I’ve been interested in and fascinated by birds since childhood. During my high school and college years I forgot about it, not picking it back up again until I began my professional career.
My coworker Scott Knaus corrected my mis-identification of a chickadee, which I had foolishly called a “Black Capped” and he informed me it was more likely a “Carolina”. Oh, right. Many would have left it right there, but as my education included plant science and I appreciated the concept of “species,” “variety” and “cultivar,” I understood Scott’s point immediately. Duh, the same applies to birds. I went home, dusted off my old bird book and looked them up. The species range maps turned on another light bulb in my head. Later, on a road trip through the Three Rivers area of Louisiana, Scott pulled over along a levee to show me a painted bunting. I hadn’t seen - or likely just hadn’t noticed one - since childhood. I was hooked.
After a year I got married and made a career move which transferred my bride and me to Sarasota, Florida, where with great interest I began watching shorebirds, joined the local Audubon club, and participated in a Christmas Bird Count. I learned so much. I checked out bird books from the library and received a few of the better ones as Christmas or birthday gifts. Here along the Gulf coast the concept of “migration” became real for me. Why did I see some birds only during early spring or fall? Where did they go? Of course I had learned about this in middle school, but never before did my personal observation of changing populations of birds around my house, in nearby woods, or along our beaches become real to me. This was interesting. The Christmas bird count especially so, because I saw people identifying little brown birds in motion in an instant. How did they do that? I’d have to catch it and put it under a microscope. Well, not really, but almost.
Florida’s Gulf coast provides a wealth of locations to pursue this hobby. With so many stretches of coast line, so many state and county parks and preserves, and such a range of winter temperature extremes from Ocala to the Keys, habitats provide shelter and food for a wide variety of birds. eBird hotspot tracking presently shows 569 species which according to eBird places Florida third behind California and Texas. Both are highly diverse states due to their latitude, diversity of habitats, ocean currents and similar influences.
My favorite “Florida” bird is the swallow-tailed kite with the limpkin coming in a close second. They’ve quite different, but both - to me - are uniquely Florida. I love this state.
My mom gets some interesting songbirds at her feeder, particularly during spring and fall migration. She lives on Lake Martin in east central Alabama, north of Auburn-Opelika. The rural community is composed of wooded lots, providing cover for a variety of migratory songbirds as well as birds of prey. This is the only place I’ve seen a scarlet tanager. What a sight! My dad was good about keeping the feeder filled with seed, providing lively entertainment, but with his passing this filling of the feeder happens less frequently.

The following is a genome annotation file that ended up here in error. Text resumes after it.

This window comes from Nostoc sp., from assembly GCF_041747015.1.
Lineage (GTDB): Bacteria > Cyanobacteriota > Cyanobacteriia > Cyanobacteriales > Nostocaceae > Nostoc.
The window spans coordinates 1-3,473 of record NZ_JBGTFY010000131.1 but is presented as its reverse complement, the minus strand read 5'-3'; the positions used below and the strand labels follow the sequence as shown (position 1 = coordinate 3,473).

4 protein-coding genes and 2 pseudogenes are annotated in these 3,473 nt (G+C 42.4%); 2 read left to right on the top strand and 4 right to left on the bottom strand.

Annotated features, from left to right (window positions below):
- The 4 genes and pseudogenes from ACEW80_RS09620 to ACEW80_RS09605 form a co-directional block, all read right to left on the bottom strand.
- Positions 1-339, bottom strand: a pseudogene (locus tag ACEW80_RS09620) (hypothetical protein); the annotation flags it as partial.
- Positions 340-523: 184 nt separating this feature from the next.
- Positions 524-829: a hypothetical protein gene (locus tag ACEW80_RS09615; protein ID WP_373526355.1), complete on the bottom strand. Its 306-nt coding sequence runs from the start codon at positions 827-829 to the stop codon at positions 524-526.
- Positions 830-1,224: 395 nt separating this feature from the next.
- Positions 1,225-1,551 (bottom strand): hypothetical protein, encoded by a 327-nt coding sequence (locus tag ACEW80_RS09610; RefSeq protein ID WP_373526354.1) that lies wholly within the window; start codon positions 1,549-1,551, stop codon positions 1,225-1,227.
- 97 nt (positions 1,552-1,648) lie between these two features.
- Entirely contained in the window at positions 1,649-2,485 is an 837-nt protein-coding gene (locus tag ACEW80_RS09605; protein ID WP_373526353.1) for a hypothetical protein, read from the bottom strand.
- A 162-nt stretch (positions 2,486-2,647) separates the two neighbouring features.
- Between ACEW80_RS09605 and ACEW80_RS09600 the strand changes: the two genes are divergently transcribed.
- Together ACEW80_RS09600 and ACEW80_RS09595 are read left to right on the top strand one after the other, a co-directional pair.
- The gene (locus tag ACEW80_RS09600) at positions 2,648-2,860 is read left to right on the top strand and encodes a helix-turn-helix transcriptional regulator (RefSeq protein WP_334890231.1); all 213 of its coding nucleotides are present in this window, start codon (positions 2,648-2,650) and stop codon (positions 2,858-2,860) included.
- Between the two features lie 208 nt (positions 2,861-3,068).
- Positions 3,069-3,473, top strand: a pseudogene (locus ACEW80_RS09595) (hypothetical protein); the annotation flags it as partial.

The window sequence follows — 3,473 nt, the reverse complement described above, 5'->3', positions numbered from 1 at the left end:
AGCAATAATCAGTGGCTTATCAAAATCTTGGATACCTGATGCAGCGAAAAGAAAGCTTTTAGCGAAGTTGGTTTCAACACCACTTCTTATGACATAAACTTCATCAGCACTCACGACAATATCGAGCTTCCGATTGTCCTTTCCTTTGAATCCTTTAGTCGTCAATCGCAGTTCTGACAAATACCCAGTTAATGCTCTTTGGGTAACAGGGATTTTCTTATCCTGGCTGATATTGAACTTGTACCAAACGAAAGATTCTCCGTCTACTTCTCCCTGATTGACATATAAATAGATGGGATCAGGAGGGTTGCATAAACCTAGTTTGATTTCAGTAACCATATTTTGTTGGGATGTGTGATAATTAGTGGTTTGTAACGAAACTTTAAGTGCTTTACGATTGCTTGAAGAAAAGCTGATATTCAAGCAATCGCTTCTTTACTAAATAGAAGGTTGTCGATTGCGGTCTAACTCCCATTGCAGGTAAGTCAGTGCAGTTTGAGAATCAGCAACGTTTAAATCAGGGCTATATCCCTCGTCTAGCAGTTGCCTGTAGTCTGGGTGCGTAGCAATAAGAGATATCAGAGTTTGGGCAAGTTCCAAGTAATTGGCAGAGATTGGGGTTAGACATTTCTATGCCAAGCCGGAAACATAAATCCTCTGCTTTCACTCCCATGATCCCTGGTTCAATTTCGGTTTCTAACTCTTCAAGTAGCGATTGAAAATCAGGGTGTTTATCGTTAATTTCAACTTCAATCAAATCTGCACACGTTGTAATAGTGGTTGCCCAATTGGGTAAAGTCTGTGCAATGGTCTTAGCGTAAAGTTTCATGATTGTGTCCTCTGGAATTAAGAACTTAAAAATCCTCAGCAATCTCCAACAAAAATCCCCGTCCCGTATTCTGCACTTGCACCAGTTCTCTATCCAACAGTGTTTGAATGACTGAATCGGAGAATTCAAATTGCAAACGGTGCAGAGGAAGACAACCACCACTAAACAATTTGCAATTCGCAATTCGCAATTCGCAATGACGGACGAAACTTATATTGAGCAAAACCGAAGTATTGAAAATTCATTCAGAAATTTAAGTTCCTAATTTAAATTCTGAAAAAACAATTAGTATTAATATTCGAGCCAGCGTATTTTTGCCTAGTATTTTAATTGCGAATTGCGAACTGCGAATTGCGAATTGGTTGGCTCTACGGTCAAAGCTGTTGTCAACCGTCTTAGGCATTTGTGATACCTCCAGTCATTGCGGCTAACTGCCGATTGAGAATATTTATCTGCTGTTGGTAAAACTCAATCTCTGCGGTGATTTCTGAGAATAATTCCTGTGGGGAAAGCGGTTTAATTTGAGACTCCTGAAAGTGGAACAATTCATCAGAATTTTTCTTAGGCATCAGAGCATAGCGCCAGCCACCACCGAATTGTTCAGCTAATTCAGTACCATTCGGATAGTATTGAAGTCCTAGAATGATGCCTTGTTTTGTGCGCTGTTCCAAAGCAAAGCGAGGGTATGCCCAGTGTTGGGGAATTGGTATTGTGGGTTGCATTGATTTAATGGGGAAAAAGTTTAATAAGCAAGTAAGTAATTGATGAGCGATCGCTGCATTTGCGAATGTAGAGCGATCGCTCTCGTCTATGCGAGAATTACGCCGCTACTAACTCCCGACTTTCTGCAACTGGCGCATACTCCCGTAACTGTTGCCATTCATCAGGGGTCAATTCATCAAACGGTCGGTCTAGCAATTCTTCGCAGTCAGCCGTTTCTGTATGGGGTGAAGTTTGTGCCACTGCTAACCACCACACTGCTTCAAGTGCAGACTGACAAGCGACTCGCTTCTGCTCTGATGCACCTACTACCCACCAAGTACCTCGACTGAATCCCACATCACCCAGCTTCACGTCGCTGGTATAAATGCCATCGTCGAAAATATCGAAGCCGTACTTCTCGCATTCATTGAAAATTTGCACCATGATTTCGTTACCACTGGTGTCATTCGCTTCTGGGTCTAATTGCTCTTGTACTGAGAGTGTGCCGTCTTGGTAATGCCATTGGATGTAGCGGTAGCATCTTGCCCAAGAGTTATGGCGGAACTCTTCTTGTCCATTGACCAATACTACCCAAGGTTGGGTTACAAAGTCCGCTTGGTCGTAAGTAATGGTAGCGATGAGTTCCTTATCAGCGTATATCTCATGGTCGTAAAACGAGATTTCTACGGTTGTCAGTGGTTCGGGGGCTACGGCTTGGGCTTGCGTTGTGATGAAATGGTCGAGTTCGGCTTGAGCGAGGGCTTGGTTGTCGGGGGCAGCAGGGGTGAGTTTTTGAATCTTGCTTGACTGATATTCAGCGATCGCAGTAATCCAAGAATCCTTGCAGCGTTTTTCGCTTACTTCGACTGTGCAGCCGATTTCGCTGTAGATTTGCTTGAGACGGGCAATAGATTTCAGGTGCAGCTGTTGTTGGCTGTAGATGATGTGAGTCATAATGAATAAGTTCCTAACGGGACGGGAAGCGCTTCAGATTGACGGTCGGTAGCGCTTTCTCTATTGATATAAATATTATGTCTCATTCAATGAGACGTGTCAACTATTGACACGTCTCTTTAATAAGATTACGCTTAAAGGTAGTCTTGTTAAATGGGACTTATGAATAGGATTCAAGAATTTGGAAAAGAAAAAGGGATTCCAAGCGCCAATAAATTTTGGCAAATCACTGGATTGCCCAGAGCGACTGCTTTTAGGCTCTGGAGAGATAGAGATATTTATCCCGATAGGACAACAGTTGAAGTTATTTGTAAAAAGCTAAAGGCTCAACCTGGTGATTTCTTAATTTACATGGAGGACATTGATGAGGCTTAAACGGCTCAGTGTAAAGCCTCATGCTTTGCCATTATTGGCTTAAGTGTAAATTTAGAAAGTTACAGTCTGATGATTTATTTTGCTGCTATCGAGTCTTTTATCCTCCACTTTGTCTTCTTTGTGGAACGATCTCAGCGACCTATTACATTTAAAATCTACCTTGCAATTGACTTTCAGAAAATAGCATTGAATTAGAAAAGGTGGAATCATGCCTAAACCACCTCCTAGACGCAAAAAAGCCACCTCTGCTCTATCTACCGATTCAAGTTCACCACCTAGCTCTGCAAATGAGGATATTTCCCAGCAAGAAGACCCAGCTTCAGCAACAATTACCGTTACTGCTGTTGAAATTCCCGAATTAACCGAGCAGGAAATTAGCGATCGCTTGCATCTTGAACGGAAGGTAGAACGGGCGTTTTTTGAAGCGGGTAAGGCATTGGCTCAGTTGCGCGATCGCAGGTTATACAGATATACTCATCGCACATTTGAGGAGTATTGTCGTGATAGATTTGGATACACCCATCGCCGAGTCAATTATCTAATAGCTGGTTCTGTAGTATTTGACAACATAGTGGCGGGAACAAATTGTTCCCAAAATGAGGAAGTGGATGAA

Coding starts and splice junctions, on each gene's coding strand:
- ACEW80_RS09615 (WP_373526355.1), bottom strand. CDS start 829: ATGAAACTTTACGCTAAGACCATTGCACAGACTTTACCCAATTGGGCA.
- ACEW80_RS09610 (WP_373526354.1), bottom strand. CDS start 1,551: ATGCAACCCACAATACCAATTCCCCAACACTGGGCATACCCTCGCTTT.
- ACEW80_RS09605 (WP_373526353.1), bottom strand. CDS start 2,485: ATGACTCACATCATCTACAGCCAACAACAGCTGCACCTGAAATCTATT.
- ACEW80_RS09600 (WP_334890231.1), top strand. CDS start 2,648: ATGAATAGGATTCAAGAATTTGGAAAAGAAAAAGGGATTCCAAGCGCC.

As I now live on the famous “Mississippi Flyway” (whether scientists agree that’s real or not I’m not sure), we do get quite a variety of migratory and resident birds in the bayou state. eBird ranks Louisiana 15th in species diversity. LSU seems to vie with Cornell University for having the best ornithology program in the country - that’s my novice perspective. But I do read the posts on the Louisiana bird listserve which was founded and maintained by LSU professors. Unfortunately I lack time and funds to travel across the state to see rarities, but I often bring along my binoculars when heading to local parks, lakes or bayous. Occasionally I see something new, especially during spring migration.
This falls under the “Louisiana laignappe” - a little something extra - LSU’s Hill Memorial Library (special collections) has a full set of the elephant prints of Audubon’s “Birds of America” and each spring the staff hold an “Audubon Day” allowing viewing of these works of art. Participation is by reservation only, and one year we were fortunate to get a slot to attend a viewing.
Essentially, five folios are laid out on five separate tables across the room, each handled only by library staff who slowly turn the pages over the course of an hour. People walk back and forth between the books to catch glimpses of their favorite prints, and I’m sure the astute do their research and have planned out exactly which plates in which albums they intend to see. I wasn’t that smart, but we certainly did enjoy the experience.
Additional tables in the room display ornithology works by other authors, most I was unfamiliar with but found equally as fascinating as Audubon’s works. And downstairs there were additional nature-themed exhibits, including live birds of prey by staff from a rescue and rehabilitation center.